Oil rallies to highest finish since 2018 as traders keep eye on developments in Iran

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Oil futures moved up sharply on Monday, looking to stretch their gain from last week, on expectations that talks toward restoring the Iran nuclear deal will drag on following the countrys presidential election late last week.

As was widely expected, hard-line judiciary chief Ebrahim Raisi won Irans presidential election on Friday after his strongest competitors were disqualified from the contest.

Raisi was sanctioned by the U.S. two years ago for his role in the mass execution of political prisoners in 1988 when he was deputy prosecutor in Tehran, according to Al Jazeera, which quoted him as saying that everything hed done in his time in office was to defend human rights.

Top diplomats involved in talks between Iran and global powers attempting to restore the 2015 nuclear deal said Sunday that negotiations had made progress, the Associated Press reported.

But the truth is the election of Raisi makes it almost impossible to get a deal done, said Phil Flynn, senior market analyst at The Price Futures Group.

A restoration of the deal would add significant amounts of supply to the global oil market as early as the second half of this year, analysts have warned.

West Texas Intermediate crude for July delivery
tacked on $1.15, or 1.6%, to $72.79 barrel on the New York Mercantile Exchange. A settlement around this price level would be the highest for a front-month contract since October 2018.

The July contract expires at the end of Tuesdays session. The most-active August contract
was up $1.06, or 1.5%, at $72.35.

August Brent crude

the global benchmark, rose 75 cents, or 1%, to $74.26 a barrel on ICE Futures Europe.

The way the global demand is growing right now for oil and energy products, perhaps if Irans oil does return to the market, it will be sorely needed, Flynn said in his daily report.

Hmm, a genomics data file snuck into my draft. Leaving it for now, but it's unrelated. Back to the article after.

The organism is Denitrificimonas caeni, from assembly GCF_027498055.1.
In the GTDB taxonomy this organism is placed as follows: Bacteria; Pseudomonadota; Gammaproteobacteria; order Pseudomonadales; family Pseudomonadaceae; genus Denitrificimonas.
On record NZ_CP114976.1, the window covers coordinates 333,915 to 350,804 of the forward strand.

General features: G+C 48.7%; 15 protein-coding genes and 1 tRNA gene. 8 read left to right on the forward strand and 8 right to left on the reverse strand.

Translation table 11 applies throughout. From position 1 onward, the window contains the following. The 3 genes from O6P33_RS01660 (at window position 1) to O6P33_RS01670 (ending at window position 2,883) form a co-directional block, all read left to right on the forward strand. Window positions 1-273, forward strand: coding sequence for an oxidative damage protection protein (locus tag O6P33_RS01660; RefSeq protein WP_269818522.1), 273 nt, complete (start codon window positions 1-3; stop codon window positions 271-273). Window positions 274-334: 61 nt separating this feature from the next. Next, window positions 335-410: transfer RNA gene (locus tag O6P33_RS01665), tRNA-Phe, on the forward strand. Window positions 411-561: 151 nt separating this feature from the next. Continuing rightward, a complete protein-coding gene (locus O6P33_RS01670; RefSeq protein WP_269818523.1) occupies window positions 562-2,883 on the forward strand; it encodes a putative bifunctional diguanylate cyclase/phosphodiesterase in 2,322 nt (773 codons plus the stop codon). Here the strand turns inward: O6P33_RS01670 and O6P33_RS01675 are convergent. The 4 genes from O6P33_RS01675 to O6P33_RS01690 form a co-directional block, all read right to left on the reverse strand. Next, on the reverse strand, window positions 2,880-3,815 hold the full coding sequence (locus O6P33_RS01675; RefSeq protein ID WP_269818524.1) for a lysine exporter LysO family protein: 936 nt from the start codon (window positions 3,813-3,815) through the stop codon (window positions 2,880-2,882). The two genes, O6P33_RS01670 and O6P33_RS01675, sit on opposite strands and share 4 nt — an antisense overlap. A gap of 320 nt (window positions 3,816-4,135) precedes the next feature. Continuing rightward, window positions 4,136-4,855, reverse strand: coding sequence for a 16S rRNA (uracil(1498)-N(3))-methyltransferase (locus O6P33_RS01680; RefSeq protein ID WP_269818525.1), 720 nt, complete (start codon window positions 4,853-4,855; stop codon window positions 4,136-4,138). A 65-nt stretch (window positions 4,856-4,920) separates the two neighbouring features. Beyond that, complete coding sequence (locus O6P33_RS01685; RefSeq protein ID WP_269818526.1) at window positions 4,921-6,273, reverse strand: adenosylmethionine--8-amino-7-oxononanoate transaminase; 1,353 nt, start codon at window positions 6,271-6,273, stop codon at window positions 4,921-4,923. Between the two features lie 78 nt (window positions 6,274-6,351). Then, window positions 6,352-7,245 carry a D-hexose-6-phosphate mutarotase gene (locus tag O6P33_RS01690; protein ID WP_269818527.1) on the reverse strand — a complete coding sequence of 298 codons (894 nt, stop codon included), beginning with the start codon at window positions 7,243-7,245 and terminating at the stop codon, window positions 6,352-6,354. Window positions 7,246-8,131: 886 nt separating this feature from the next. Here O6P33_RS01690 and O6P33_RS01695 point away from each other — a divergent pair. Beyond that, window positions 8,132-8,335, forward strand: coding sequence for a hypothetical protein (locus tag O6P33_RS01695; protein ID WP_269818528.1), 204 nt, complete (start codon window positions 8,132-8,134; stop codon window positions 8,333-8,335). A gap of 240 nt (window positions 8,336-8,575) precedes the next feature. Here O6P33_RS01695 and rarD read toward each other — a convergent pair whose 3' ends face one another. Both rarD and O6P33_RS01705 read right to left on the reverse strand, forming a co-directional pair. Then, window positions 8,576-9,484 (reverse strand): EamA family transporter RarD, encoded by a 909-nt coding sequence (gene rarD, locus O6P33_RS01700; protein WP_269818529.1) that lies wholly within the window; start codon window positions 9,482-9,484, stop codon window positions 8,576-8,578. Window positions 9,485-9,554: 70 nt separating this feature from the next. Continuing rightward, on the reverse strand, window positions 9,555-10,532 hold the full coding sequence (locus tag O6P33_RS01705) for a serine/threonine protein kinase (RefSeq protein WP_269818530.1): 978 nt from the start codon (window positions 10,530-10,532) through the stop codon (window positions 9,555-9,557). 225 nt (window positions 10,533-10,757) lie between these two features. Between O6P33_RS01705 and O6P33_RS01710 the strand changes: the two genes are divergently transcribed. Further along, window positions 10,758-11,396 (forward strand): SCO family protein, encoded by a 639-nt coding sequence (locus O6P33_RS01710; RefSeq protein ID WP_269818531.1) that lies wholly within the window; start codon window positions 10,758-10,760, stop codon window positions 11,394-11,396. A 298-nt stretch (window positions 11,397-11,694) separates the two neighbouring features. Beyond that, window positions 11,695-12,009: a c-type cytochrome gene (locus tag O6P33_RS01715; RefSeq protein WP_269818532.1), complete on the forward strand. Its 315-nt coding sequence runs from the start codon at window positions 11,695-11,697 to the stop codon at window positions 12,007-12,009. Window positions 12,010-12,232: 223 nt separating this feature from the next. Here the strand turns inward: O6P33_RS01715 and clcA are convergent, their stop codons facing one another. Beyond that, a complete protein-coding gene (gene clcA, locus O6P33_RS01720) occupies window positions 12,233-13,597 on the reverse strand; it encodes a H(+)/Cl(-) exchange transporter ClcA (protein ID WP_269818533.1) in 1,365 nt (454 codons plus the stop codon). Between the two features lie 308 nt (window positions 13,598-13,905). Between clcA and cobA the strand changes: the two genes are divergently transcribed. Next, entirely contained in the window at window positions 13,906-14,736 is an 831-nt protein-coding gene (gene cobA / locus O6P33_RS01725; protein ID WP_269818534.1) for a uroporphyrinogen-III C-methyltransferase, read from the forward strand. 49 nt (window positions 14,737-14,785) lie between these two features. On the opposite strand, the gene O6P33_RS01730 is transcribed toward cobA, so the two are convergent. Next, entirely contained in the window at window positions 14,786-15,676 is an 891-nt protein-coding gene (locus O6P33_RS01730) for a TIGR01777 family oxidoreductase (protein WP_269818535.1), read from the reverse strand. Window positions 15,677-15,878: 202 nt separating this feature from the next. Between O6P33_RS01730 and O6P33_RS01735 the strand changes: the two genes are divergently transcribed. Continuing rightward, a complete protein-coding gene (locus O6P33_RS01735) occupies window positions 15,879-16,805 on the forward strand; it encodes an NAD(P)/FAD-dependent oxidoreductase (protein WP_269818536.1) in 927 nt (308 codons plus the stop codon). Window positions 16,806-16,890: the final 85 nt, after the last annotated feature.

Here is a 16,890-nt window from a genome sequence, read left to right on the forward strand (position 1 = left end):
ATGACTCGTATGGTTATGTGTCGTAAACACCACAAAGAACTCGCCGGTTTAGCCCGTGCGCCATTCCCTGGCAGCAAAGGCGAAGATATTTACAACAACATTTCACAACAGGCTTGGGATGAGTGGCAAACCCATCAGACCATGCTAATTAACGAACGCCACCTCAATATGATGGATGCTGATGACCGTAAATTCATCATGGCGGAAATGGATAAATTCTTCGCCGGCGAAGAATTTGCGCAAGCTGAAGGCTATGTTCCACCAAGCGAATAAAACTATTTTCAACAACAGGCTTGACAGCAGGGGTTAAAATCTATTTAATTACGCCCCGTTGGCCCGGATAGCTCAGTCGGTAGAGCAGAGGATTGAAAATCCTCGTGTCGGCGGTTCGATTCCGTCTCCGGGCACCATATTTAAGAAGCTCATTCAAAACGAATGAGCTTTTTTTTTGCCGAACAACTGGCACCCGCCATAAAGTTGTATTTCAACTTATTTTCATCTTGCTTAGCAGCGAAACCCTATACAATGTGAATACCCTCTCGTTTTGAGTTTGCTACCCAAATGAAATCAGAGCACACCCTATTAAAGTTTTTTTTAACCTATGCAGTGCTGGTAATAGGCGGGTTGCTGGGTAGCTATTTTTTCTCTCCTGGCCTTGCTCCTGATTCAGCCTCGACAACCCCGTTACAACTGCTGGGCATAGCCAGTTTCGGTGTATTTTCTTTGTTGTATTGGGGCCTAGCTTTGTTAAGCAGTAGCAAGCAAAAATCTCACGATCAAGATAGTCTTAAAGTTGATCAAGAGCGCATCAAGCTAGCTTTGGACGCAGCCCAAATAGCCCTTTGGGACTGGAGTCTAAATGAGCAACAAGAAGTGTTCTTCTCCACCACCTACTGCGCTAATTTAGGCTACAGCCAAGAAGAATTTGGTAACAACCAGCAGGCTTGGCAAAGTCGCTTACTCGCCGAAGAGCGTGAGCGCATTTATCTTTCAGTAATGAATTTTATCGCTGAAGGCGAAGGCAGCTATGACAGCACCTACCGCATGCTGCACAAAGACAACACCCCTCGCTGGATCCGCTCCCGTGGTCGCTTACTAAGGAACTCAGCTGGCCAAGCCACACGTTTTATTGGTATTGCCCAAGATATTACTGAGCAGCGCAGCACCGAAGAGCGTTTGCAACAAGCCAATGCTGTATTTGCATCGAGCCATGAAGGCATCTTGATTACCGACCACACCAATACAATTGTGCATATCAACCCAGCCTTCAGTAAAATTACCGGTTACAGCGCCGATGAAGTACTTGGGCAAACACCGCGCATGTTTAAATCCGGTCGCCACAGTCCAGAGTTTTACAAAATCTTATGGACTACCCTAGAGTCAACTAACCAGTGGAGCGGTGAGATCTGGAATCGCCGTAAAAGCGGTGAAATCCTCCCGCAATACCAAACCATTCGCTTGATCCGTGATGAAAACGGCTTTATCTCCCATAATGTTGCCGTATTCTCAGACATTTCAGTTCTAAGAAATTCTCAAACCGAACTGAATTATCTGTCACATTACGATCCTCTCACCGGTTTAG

There are more concerns about global spare production capacity and because of the movement away from traditional fossil fuels, we have seen a historic drop in investment that is going to leave the world undersupplied, he said.

In a note dated Sunday, analysts at BofA said Brent crude prices should average $68, but ample spare oil production capacity from OPEC+ the Organization of the Petroleum Exporting Countries and their allies along with a likely return of Iran barrels may cap oil prices this year.

At the same time, there is a combination of factors that could push Brent oil briefly to $100 next year, in part due to plenty of pent up mobility demand after an 18-month lockdown, they said. Demand is poised to bounce back and supply may not fully keep up, placing OPEC in control of the oil market in 2022.

Oil futures logged gains last week, despite a sharp selloff in other commodities tied in part to a surge higher by the U.S. dollar, which was lifted after the Federal Reserve signaled that policy makers expect rates to rise sooner than had been previously anticipated. A stronger dollar can be a negative for commodities priced in the currency, making them more expensive to users of other currencies.

Back on Nymex, July gasoline
added 0.5% to $2.18 a gallon and July heating oil
rose 1% to $2.11 a gallon.

July natural gas
traded at $3.16 per million British thermal units, down 1.8%.


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